The largest sports club on campus is the Georgia Tech Crew team. Founded in 1986, the team has roughly 90 students participate.
Its varsity team competes with the best crew teams in the country despite only being recognized as a sports club at Tech and, therefore, is unable to offer scholarships specifically for crew.
Along with men’s and women’s varsity teams, crew also has men’s and women’s novice teams for beginners. Men’s teams are broken up into heavyweight and lightweight divisions.
Rowing crew is a demanding sport, and practices and workouts are held nearly every day of the week. Crew uses the CRC ergometers the fifth floor track to practice the motions of rowing and train themselves to have the endurance and strength to compete at such a high level.
For their on-water training, crew also has a boathouse located on the Chattahoochee River in Roswell, Georgia.
Novices who row for a season are promoted to varsity the following season, and many of the rowers are beginners to the sport: freshman orientation is one of their biggest recruiting tools.
Crew season lasts all year, and the team competed in a number of events during the fall season. The fall races are endurance races, and the spring events are sprints.
This past fall, the men’s varsity team won the points trophy for both the Head of the Chattanooga and Head of the South and will start their spring season with great momentum.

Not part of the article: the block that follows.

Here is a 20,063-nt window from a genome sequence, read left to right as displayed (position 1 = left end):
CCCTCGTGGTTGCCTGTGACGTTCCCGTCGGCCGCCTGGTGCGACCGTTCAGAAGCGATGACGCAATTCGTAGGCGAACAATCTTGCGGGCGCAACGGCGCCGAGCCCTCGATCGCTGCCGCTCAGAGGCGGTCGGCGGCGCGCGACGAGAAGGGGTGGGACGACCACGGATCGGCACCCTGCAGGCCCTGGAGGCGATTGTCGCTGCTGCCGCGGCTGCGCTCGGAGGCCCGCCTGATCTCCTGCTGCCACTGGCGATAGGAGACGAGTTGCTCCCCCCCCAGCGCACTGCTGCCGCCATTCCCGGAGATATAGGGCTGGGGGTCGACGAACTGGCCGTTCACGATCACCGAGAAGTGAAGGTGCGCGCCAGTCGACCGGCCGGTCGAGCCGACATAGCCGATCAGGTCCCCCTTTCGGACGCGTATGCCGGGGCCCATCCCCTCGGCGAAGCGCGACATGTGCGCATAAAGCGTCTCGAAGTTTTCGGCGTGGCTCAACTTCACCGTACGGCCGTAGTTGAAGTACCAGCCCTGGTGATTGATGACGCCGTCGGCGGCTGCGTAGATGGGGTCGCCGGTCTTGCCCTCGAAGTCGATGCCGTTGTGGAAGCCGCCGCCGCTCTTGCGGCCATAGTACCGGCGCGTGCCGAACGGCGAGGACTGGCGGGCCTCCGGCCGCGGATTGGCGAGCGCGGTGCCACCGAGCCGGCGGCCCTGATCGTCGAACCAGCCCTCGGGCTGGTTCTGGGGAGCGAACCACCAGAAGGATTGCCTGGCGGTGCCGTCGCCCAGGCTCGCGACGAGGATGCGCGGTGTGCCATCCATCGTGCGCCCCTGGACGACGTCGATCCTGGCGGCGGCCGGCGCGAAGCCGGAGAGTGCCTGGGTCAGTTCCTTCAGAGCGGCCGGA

Third year IE Alec Kaye got involved with crew during his first year at Tech and was brand new to the sport at the time. He now rows on the varsity team and helped the lightweight team medal in many events in the fall.
“I went to FASET and was walking around, and I pretty much grabbed flyers from everyone,” Kaye said. “I instantly felt the connection with the other coach we had at the time, a graduate student at Tech, Ben Loeffler. Novices for the most part, we just stayed mostly on the ergs, building up endurance and strength. Just a wonderful way to get in shape and make friends.”
Another position in crew that is often overlooked is the coxswain. The coxswain is in charge of giving commands and can be described as the spiritual leader of the boat. They are generally small in stature and steer the boat.
“It’s just a special sport. There’s nothing else like it, especially the role of the coxswain,” said third year CE and coxswain Chiki Robaina. “You’re the coach when there is no coach. You’re the motivation when they want to quit, and you’re the person who’s literally steering the boat.”
Robaina has been a coxswain for the men’s varsity team the last three years, and the training to be a coxswain is vastly different than the training rowers receive.
Coxswains can make a major difference in whether the team finishes first or second during a tight race.
“When you do have that one race and when you win by 0.3 of a second… [and] they don’t declare you the winner until they review the footage for 15 minutes and getting off the water and the coach is saying your coxswain called the perfect race. There’s nothing better than that,” Robaina said.
Rowing can be very demanding during the race, but Kaye has never had a race where he felt like giving up and credits the teams’ endurance and coaching for always having the power to fight through to the very end.
The crew team has an action-packed spring schedule ahead and will get to travel all over the country to compete in events including the Dad Vail Regatta in Philadelphia, PA.
“My personal goal is to bring home Georgia Tech’s first medal in the men’s varsity 8+ division at Dad Vail,” Chiki said.